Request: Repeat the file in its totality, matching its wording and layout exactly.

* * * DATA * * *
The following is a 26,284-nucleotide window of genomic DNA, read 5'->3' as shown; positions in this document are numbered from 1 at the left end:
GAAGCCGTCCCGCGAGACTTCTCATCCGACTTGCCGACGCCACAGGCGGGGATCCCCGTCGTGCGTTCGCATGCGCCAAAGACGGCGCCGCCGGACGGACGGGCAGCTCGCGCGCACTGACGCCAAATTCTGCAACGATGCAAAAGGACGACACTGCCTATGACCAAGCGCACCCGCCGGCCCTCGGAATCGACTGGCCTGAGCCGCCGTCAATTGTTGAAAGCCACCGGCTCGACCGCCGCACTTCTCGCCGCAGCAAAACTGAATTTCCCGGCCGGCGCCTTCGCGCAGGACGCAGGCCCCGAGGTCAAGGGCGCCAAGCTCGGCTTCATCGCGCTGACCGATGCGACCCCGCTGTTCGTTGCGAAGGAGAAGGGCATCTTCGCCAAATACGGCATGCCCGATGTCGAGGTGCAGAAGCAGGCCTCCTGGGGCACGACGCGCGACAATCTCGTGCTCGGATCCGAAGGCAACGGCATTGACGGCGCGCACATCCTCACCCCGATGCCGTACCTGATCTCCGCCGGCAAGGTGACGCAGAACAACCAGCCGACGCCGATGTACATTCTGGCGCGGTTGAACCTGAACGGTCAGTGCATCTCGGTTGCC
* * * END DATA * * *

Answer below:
The following is a 26,284-nucleotide window of genomic DNA, read 5'->3' as shown; positions in this document are numbered from 1 at the left end:
GAAGCCGTCCCGCGAGACTTCTCATCCGACTTGCCGACGCCACAGGCGGGGATCCCCGTCGTGCGTTCGCATGCGCCAAAGACGGCGCCGCCGGACGGACGGGCAGCTCGCGCGCACTGACGCCAAATTCTGCAACGATGCAAAAGGACGACACTGCCTATGACCAAGCGCACCCGCCGGCCCTCGGAATCGACTGGCCTGAGCCGCCGTCAATTGTTGAAAGCCACCGGCTCGACCGCCGCACTTCTCGCCGCAGCAAAACTGAATTTCCCGGCCGGCGCCTTCGCGCAGGACGCAGGCCCCGAGGTCAAGGGCGCCAAGCTCGGCTTCATCGCGCTGACCGATGCGACCCCGCTGTTCGTTGCGAAGGAGAAGGGCATCTTCGCCAAATACGGCATGCCCGATGTCGAGGTGCAGAAGCAGGCCTCCTGGGGCACGACGCGCGACAATCTCGTGCTCGGATCCGAAGGCAACGGCATTGACGGCGCGCACATCCTCACCCCGATGCCGTACCTGATCTCCGCCGGCAAGGTGACGCAGAACAACCAGCCGACGCCGATGTACATTCTGGCGCGGTTGAACCTGAACGGTCAGTGCATCTCGGTTGCC